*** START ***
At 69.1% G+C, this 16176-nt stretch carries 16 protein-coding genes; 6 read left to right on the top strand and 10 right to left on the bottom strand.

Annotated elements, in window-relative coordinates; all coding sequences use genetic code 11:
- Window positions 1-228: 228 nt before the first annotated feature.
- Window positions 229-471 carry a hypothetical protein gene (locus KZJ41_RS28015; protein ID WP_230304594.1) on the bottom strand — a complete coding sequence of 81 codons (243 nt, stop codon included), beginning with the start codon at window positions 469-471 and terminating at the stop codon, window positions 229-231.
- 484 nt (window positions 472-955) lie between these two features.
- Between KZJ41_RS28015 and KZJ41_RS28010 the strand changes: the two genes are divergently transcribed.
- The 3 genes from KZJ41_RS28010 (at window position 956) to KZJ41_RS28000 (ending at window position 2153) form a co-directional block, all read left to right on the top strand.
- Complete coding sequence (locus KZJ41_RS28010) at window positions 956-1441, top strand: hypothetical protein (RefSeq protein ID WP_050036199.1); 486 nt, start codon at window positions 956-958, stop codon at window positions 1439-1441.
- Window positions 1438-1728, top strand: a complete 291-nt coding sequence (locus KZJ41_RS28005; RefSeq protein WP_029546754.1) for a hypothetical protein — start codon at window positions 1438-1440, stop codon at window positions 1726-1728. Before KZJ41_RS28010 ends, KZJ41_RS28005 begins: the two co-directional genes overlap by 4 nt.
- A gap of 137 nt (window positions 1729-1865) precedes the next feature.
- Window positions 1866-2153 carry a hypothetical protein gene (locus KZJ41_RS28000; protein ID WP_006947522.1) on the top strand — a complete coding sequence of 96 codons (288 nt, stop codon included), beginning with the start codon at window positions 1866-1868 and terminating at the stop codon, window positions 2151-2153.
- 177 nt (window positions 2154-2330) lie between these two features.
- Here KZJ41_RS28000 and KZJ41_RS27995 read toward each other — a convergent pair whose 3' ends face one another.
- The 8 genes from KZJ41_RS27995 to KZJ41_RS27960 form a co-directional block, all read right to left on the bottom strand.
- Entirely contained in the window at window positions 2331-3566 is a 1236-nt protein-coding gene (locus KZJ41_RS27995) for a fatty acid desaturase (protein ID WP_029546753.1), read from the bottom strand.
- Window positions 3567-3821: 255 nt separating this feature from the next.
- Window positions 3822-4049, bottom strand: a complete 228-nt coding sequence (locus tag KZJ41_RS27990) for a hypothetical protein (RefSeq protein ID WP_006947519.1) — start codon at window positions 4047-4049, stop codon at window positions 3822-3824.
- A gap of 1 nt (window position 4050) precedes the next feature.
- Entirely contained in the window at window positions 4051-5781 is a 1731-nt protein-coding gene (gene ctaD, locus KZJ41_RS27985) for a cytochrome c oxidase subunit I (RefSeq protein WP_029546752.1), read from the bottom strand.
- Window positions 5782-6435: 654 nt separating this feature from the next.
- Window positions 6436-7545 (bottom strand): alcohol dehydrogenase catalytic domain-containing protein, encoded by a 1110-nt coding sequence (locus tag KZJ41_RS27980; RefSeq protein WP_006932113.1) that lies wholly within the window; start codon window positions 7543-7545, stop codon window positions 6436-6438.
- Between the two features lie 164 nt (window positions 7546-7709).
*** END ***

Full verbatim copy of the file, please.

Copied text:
At 69.1% G+C, this 16176-nt stretch carries 16 protein-coding genes; 6 read left to right on the top strand and 10 right to left on the bottom strand.

Annotated elements, in window-relative coordinates; all coding sequences use genetic code 11:
- Window positions 1-228: 228 nt before the first annotated feature.
- Window positions 229-471 carry a hypothetical protein gene (locus KZJ41_RS28015; protein ID WP_230304594.1) on the bottom strand — a complete coding sequence of 81 codons (243 nt, stop codon included), beginning with the start codon at window positions 469-471 and terminating at the stop codon, window positions 229-231.
- 484 nt (window positions 472-955) lie between these two features.
- Between KZJ41_RS28015 and KZJ41_RS28010 the strand changes: the two genes are divergently transcribed.
- The 3 genes from KZJ41_RS28010 (at window position 956) to KZJ41_RS28000 (ending at window position 2153) form a co-directional block, all read left to right on the top strand.
- Complete coding sequence (locus KZJ41_RS28010) at window positions 956-1441, top strand: hypothetical protein (RefSeq protein ID WP_050036199.1); 486 nt, start codon at window positions 956-958, stop codon at window positions 1439-1441.
- Window positions 1438-1728, top strand: a complete 291-nt coding sequence (locus KZJ41_RS28005; RefSeq protein WP_029546754.1) for a hypothetical protein — start codon at window positions 1438-1440, stop codon at window positions 1726-1728. Before KZJ41_RS28010 ends, KZJ41_RS28005 begins: the two co-directional genes overlap by 4 nt.
- A gap of 137 nt (window positions 1729-1865) precedes the next feature.
- Window positions 1866-2153 carry a hypothetical protein gene (locus KZJ41_RS28000; protein ID WP_006947522.1) on the top strand — a complete coding sequence of 96 codons (288 nt, stop codon included), beginning with the start codon at window positions 1866-1868 and terminating at the stop codon, window positions 2151-2153.
- 177 nt (window positions 2154-2330) lie between these two features.
- Here KZJ41_RS28000 and KZJ41_RS27995 read toward each other — a convergent pair whose 3' ends face one another.
- The 8 genes from KZJ41_RS27995 to KZJ41_RS27960 form a co-directional block, all read right to left on the bottom strand.
- Entirely contained in the window at window positions 2331-3566 is a 1236-nt protein-coding gene (locus KZJ41_RS27995) for a fatty acid desaturase (protein ID WP_029546753.1), read from the bottom strand.
- Window positions 3567-3821: 255 nt separating this feature from the next.
- Window positions 3822-4049, bottom strand: a complete 228-nt coding sequence (locus tag KZJ41_RS27990) for a hypothetical protein (RefSeq protein ID WP_006947519.1) — start codon at window positions 4047-4049, stop codon at window positions 3822-3824.
- A gap of 1 nt (window position 4050) precedes the next feature.
- Entirely contained in the window at window positions 4051-5781 is a 1731-nt protein-coding gene (gene ctaD, locus KZJ41_RS27985) for a cytochrome c oxidase subunit I (RefSeq protein WP_029546752.1), read from the bottom strand.
- Window positions 5782-6435: 654 nt separating this feature from the next.
- Window positions 6436-7545 (bottom strand): alcohol dehydrogenase catalytic domain-containing protein, encoded by a 1110-nt coding sequence (locus tag KZJ41_RS27980; RefSeq protein WP_006932113.1) that lies wholly within the window; start codon window positions 7543-7545, stop codon window positions 6436-6438.
- Between the two features lie 164 nt (window positions 7546-7709).